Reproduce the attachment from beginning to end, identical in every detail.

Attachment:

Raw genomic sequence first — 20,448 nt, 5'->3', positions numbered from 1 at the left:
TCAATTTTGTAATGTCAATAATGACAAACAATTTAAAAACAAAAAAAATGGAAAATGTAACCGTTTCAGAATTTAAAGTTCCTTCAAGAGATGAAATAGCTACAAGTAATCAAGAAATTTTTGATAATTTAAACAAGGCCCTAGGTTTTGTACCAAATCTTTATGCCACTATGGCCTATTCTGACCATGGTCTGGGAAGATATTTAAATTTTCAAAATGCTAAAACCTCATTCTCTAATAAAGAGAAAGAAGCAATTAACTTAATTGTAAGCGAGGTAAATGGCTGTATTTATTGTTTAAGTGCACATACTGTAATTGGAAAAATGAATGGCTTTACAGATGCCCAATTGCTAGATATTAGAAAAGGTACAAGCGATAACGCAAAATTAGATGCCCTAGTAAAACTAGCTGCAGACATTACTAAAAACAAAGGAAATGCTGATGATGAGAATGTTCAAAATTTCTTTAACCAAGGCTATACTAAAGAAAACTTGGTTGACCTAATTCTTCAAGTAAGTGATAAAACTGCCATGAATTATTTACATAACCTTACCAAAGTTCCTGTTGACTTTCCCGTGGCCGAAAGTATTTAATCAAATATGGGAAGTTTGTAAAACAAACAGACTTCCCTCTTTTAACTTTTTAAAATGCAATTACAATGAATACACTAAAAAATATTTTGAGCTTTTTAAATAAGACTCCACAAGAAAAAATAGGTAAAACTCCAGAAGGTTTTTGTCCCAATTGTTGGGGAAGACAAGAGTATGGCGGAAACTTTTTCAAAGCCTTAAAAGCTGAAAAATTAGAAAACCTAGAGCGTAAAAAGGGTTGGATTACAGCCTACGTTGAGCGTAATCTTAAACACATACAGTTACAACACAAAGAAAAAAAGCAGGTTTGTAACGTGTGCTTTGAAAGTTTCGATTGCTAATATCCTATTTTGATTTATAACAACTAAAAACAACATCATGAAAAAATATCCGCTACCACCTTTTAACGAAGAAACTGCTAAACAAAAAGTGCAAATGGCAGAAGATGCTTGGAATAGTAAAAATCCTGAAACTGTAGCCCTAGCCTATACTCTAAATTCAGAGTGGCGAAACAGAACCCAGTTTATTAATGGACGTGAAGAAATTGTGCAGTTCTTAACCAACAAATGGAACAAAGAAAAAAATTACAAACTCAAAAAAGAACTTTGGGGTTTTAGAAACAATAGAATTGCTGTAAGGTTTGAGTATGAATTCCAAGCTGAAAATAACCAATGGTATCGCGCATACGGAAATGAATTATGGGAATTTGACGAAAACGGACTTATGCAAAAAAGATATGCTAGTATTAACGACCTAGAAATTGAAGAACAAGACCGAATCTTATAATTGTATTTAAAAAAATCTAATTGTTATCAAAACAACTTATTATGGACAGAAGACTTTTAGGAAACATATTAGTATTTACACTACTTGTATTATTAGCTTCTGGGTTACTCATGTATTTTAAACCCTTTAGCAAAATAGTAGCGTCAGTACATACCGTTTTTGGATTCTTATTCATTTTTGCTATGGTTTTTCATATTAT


Raw genomic sequence first — 20,448 nt, 5'->3', positions numbered from 1 at the left:
TCAATTTTGTAATGTCAATAATGACAAACAATTTAAAAACAAAAAAAATGGAAAATGTAACCGTTTCAGAATTTAAAGTTCCTTCAAGAGATGAAATAGCTACAAGTAATCAAGAAATTTTTGATAATTTAAACAAGGCCCTAGGTTTTGTACCAAATCTTTATGCCACTATGGCCTATTCTGACCATGGTCTGGGAAGATATTTAAATTTTCAAAATGCTAAAACCTCATTCTCTAATAAAGAGAAAGAAGCAATTAACTTAATTGTAAGCGAGGTAAATGGCTGTATTTATTGTTTAAGTGCACATACTGTAATTGGAAAAATGAATGGCTTTACAGATGCCCAATTGCTAGATATTAGAAAAGGTACAAGCGATAACGCAAAATTAGATGCCCTAGTAAAACTAGCTGCAGACATTACTAAAAACAAAGGAAATGCTGATGATGAGAATGTTCAAAATTTCTTTAACCAAGGCTATACTAAAGAAAACTTGGTTGACCTAATTCTTCAAGTAAGTGATAAAACTGCCATGAATTATTTACATAACCTTACCAAAGTTCCTGTTGACTTTCCCGTGGCCGAAAGTATTTAATCAAATATGGGAAGTTTGTAAAACAAACAGACTTCCCTCTTTTAACTTTTTAAAATGCAATTACAATGAATACACTAAAAAATATTTTGAGCTTTTTAAATAAGACTCCACAAGAAAAAATAGGTAAAACTCCAGAAGGTTTTTGTCCCAATTGTTGGGGAAGACAAGAGTATGGCGGAAACTTTTTCAAAGCCTTAAAAGCTGAAAAATTAGAAAACCTAGAGCGTAAAAAGGGTTGGATTACAGCCTACGTTGAGCGTAATCTTAAACACATACAGTTACAACACAAAGAAAAAAAGCAGGTTTGTAACGTGTGCTTTGAAAGTTTCGATTGCTAATATCCTATTTTGATTTATAACAACTAAAAACAACATCATGAAAAAATATCCGCTACCACCTTTTAACGAAGAAACTGCTAAACAAAAAGTGCAAATGGCAGAAGATGCTTGGAATAGTAAAAATCCTGAAACTGTAGCCCTAGCCTATACTCTAAATTCAGAGTGGCGAAACAGAACCCAGTTTATTAATGGACGTGAAGAAATTGTGCAGTTCTTAACCAACAAATGGAACAAAGAAAAAAATTACAAACTCAAAAAAGAACTTTGGGGTTTTAGAAACAATAGAATTGCTGTAAGGTTTGAGTATGAATTCCAAGCTGAAAATAACCAATGGTATCGCGCATACGGAAATGAATTATGGGAATTTGACGAAAACGGACTTATGCAAAAAAGATATGCTAGTATTAACGACCTAGAAATTGAAGAACAAGACCGAATCTTATAATTGTATTTAAAAAAATCTAATTGTTATCAAAACAACTTATTATGGACAGAAGACTTTTAGGAAACATATTAGTATTTACACTACTTGTATTATTAGCTTCTGGGTTACTCATGTATTTTAAACCCTTTAGCAAAATAGTAGCGTCAGTACATACCGTTTTTGGATTCTTATTCATTTTTGCTATGGTTTTTCATATTAT